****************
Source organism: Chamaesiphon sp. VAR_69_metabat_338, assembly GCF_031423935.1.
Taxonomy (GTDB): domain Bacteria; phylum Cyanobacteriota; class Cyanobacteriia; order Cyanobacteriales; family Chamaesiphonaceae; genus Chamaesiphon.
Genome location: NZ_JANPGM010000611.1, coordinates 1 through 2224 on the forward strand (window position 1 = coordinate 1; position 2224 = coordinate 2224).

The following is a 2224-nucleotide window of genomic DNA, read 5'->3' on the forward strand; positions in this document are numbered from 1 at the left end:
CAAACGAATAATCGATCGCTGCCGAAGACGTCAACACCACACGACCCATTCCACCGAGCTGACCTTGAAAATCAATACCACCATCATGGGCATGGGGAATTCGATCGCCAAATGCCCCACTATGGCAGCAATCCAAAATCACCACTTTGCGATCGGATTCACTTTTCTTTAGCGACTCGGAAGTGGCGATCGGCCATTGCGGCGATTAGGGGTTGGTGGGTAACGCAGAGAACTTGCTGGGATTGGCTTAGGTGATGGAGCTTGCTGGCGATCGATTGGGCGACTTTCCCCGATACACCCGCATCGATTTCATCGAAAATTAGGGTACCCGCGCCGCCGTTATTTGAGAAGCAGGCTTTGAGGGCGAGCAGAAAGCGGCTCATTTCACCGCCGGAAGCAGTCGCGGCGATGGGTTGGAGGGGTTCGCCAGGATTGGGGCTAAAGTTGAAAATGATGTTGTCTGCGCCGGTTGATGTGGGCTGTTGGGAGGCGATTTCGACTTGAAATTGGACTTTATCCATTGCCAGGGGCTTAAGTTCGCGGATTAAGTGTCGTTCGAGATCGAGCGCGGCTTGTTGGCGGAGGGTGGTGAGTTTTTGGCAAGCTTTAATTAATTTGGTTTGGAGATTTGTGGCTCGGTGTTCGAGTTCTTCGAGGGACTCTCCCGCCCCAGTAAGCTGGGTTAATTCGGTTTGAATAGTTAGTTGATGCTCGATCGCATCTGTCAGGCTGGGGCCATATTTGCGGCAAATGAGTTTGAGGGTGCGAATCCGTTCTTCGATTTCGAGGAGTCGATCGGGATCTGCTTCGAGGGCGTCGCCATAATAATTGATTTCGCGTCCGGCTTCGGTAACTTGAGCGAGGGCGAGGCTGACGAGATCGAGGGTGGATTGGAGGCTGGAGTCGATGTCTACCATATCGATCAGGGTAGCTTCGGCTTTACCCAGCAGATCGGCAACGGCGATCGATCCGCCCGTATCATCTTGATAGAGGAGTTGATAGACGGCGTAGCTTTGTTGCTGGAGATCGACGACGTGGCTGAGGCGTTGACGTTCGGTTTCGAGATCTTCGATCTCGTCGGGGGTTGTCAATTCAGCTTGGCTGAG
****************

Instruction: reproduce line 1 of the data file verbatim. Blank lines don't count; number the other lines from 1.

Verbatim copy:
Source organism: Chamaesiphon sp. VAR_69_metabat_338, assembly GCF_031423935.1.